Tourism in Pocahontas County has rich history
William P. McNeel
The Pocahontas Times
The first post office in today’s Pocahontas County was named “Traveler’s Repose” with the name coming from an inn on the road across the Allegheny Mountain. The post office was established in 1814, so the inn must have been in operation by that time. It is probably safe to assume this was the first lodging facility in the county. In the 1840s, the road was upgraded into the Staunton and Parkersburg Turnpike. The original inn building was burned during the first year of the Civil War when Traveler’s Repose became the site of a Confederate Army camp.
In 1866, a new inn was constructed. This post-Civil War inn contained 22 rooms when built and was owned by Peter Dilley Yeager.
Three hotels were reported to be in Marlinton in 1895. One was located near the bridge on the site of the Pocahontas Memorial Hospital and was constructed in 1882. It went under different names and was called the Marlinton Hotel when it burned on September 15, 1902. In 1904 work started on a large hotel building at the corner of Main Street and Second Avenue. This facility opened as the Hotel DeArmit in June 1905. It was later called the Marlin and Sewell Hotel and finally the Alpine Hotel. The building was enlarged in 1924 and was destroyed by fire on January 1, 1968.
In Durbin there were two hotels during the boom years and one, the Greenbrier Hotel, served the traveling public until a few years ago. All of the many sawmill towns that were established after the coming of the railroad had boarding houses which mainly served company employees but were usually also available for travelers. In Cass, the W. Va. Pulp and Paper Company operated the Cass Hotel (later Mountain Inn). In competition with the company facility were the Central Hotel, Logger’s Home and River View Hotel, all located in East Cass. The Hillside Hotel was located at Thornwood during the years the sawmill was in operation.
Even though there were a few facilities dedicated to taking care of travelers, most lodging was on a more informal basis.
Dave Sharp writes, “The younger generation may not know that “Bed and Breakfasts” were in vogue at the turn of the century. A traveler on horseback or in a buggy on the dirt roads stopped at any farm house and mentioned he wanted to stay for the night. It was unheard of to turn a stranger away. The farmer would welcome him in and tell his son to take ‘Mr. Smith’s’ horse to the barn and feed it.’ After supper, the traveler would tell the news he’d picked up. After a good night’s sleep and breakfast of ham, gravy, cornbread, etc. and a small payment, he was on his way.”
This system probably benefited the farm family even more than the travelers. In the years before telephone, radio and TV, keeping travelers in the home provided the isolated (and it only took a few miles to define isolated) farm families a main source of information on what was going on in the larger world as well as a break from the routine of farm life. Even with the advent of more commercial lodging facilities, some farm families continued to house travelers until fairly recent years. Hunting season was a time when many farm homes had guests, with the same hunting groups coming back year after year.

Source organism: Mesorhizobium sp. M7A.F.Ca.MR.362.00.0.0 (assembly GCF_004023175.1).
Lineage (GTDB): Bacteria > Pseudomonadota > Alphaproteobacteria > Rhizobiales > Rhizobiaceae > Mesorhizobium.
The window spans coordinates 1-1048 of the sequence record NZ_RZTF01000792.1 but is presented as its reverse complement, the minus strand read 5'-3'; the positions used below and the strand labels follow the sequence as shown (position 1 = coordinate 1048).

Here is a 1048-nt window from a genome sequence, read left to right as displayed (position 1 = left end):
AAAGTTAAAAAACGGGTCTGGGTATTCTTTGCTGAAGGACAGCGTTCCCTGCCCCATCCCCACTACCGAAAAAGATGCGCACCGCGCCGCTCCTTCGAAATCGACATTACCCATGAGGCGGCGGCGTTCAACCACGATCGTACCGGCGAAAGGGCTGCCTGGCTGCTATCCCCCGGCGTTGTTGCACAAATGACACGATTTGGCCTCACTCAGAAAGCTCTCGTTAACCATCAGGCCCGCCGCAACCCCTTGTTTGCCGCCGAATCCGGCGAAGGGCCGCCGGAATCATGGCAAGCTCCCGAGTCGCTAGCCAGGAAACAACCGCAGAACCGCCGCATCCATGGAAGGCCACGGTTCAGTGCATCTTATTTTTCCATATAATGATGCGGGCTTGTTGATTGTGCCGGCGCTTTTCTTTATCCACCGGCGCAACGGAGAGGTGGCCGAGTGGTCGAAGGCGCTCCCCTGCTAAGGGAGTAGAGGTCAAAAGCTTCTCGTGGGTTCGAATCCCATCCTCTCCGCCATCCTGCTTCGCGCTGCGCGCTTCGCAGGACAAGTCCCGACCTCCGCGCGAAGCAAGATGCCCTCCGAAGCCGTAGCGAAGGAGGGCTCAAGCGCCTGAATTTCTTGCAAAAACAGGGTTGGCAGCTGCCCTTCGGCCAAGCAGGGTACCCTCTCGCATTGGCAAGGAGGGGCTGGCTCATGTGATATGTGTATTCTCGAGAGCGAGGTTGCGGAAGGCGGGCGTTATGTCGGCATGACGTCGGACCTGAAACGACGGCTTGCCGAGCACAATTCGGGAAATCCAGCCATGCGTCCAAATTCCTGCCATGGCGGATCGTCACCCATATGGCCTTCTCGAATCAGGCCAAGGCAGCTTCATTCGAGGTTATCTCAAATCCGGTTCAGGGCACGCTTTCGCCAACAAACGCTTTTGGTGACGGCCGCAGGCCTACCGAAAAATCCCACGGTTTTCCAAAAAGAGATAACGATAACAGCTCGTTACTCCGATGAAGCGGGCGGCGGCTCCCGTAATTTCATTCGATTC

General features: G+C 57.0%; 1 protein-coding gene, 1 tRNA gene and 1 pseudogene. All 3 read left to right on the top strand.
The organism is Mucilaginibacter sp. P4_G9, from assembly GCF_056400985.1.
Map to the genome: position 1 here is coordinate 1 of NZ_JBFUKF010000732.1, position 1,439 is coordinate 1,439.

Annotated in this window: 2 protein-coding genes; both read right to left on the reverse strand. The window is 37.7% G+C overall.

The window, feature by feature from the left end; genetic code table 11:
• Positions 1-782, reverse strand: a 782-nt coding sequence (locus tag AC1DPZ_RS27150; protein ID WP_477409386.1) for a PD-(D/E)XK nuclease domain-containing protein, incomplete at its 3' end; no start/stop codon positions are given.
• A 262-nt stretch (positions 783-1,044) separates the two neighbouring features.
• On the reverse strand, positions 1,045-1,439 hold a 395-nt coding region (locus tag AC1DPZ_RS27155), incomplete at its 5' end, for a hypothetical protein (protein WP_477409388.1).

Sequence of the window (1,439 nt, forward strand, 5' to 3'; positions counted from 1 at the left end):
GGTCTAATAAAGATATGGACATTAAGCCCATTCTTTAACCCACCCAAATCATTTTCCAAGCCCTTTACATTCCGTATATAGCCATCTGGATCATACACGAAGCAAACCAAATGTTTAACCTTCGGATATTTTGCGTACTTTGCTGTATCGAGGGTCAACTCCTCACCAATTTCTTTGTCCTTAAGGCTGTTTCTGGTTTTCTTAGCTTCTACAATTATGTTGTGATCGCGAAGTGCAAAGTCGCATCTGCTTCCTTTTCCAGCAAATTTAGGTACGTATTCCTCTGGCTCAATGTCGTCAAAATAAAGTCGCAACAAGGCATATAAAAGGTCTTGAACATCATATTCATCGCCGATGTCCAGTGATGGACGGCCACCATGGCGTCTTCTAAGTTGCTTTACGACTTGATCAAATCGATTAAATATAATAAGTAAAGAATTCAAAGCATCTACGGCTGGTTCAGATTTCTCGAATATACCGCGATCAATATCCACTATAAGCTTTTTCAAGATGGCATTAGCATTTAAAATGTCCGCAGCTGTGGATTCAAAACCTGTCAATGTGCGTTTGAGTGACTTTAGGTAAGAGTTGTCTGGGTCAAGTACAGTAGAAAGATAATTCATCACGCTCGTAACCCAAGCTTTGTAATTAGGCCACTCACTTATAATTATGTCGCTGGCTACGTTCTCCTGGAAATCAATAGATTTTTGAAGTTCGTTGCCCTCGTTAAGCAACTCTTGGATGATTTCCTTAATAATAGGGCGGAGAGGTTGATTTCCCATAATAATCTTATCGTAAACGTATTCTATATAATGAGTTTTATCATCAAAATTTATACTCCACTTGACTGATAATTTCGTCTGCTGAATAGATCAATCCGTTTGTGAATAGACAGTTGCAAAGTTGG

Probably the first facility in the county built and operated strictly for the tourist business was the Hotel Minnehaha at Minnehaha Springs. A local enterprise, it was constructed in 1914 by H. M. Lockridge to bring visitors to the spring from which the community takes its name. Also constructed was a pool and bathhouse at the spring.
A 1914 brochure on the two story hotel states that it had its own electric and water plant, modern planning, running water and call bells in each room. Automobiles were available to drive guests to and from the railroad station at Marlinton. Fishing, horseback riding, tennis, dancing, pool and cards were available along with bathing in the mineral water in the spring.
Existing evidence suggests that, unfortunately, the hotel was not a financial success. The hotel property had a number of owners over the years and was not open to the public on a continuous basis, finally becoming a boys’ camp in 1944. The hotel building was destroyed by fire on February 4, 1945.
Also located at Minnehaha was the Allegheny Lodge, constructed by the Allegheny Sportsmen’s Association in 1913-15. In addition to the lodge, the Association owned a tract of 4,415 acres and had hunting and fishing rights on an additional 11,000 acres. Although not open to the general public (“One Hundred dollars and personal accountability, with $10 annual dues, admits to membership”), the purpose of the Association was strictly recreational. As with its neighbor across Douthat Creek, the Association also had financial problems and was sold for debts into private ownership in 1924. In the 1970s, the public got the opportunity to learn of the delights of the Allegheny Lodge when it became available for meetings and conferences. However, it all came to an end with a recreational and historic loss to the county when the lodge was destroyed by fire on October 17, 1983.
For a short time in the late teens, the Allegheny Club and the Cheat Club in Randolph County on the Shavers Fork, near Durbin, were merged. The fine old club house of the Cheat Club has survived the years and is now open to the public…
To be continued…